Get the Facts: Three Common Myths About Polyurethane
From furniture to clothing to electronics and building products, polyurethane is included in many of the products you use daily. However, misconceptions about the material and how it’s used abound.
Polyurethane is frequently chosen as an affordable alternative to stone and other materials. It is an increasingly popular choice among homeowners for both interior and exterior architectural details because of its durability and weather-resistant properties. Polyurethane also often viewed as a more sustainable choice because it helps conserve natural resources such as wood.
Three Common Myths About Polyurethane
MYTH #1: Polyurethane is a new material.
FACT: Polyurethane has been around for more than 75+ years and was first used in WWII as a rubber replacement.
Its application moved into everything from coating and finishes to protective clothing. Advancements in technology mean the material is now found in a variety of products used for daily life from furniture to building products.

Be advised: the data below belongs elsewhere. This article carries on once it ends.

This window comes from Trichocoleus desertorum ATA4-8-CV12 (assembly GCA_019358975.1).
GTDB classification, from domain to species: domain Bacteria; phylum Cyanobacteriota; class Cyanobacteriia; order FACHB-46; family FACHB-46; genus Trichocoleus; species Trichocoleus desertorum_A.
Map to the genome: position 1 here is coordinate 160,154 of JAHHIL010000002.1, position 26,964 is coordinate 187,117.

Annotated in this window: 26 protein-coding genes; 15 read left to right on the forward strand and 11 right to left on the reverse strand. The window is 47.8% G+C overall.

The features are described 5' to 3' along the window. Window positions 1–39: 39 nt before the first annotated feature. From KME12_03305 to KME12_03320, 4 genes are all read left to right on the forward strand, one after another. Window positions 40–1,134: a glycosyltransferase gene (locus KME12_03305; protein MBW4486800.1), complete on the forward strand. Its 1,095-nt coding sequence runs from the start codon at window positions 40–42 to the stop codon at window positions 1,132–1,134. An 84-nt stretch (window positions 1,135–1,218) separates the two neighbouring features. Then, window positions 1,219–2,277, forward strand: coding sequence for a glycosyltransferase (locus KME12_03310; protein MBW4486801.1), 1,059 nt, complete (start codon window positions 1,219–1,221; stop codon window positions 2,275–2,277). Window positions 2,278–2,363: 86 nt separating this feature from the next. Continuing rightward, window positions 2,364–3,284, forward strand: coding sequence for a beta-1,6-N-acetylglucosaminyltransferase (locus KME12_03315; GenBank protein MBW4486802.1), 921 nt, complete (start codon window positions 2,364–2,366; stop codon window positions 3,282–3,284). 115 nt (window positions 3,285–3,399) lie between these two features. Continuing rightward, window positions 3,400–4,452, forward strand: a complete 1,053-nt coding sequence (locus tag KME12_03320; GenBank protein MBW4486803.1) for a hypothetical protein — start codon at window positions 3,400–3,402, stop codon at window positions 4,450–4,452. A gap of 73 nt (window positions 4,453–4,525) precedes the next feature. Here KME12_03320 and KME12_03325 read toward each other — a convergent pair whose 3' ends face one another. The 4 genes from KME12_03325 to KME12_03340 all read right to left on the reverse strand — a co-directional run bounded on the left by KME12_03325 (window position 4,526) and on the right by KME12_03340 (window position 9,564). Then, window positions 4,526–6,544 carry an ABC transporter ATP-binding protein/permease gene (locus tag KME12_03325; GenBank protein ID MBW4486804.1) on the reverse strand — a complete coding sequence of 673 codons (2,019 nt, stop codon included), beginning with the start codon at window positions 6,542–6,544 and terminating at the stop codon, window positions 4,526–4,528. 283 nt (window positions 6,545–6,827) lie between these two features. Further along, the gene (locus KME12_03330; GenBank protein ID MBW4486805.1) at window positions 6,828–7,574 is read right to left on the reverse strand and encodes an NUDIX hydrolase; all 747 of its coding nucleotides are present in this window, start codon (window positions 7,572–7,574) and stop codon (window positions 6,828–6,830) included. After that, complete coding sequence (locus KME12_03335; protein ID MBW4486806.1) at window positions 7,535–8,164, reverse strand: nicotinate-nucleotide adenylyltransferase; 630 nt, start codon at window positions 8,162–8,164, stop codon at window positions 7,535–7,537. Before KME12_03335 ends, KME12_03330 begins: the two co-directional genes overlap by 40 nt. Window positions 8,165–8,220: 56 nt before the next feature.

MYTH #2: Polyurethane is only used as a varnish.
FACT: High-density polyurethane is commonly used on home exteriors due to its appearance, durability and longevity. Unlike its wood or stone counterparts, polyurethane’s closed-cell structure makes it resistant to warping, cracking, rotting, splitting and insect damage. It’s also lighter than wood and stone, making it easier to install and create custom designs that maintain architectural authenticity.
MYTH #3: You can’t get the same detail in polyurethane products as wood or stone details.
FACT: Polyurethane millwork is available in finishes that look almost identical to smooth or woodgrain and stone products. The manufacturing process allows for intricate details – like that of the dentil moulding pictured — to be included in the design, and the products can easily be painted or stained to suit a variety of applications.
Learn more about polyurethane and its various applications through the American Chemistry Council.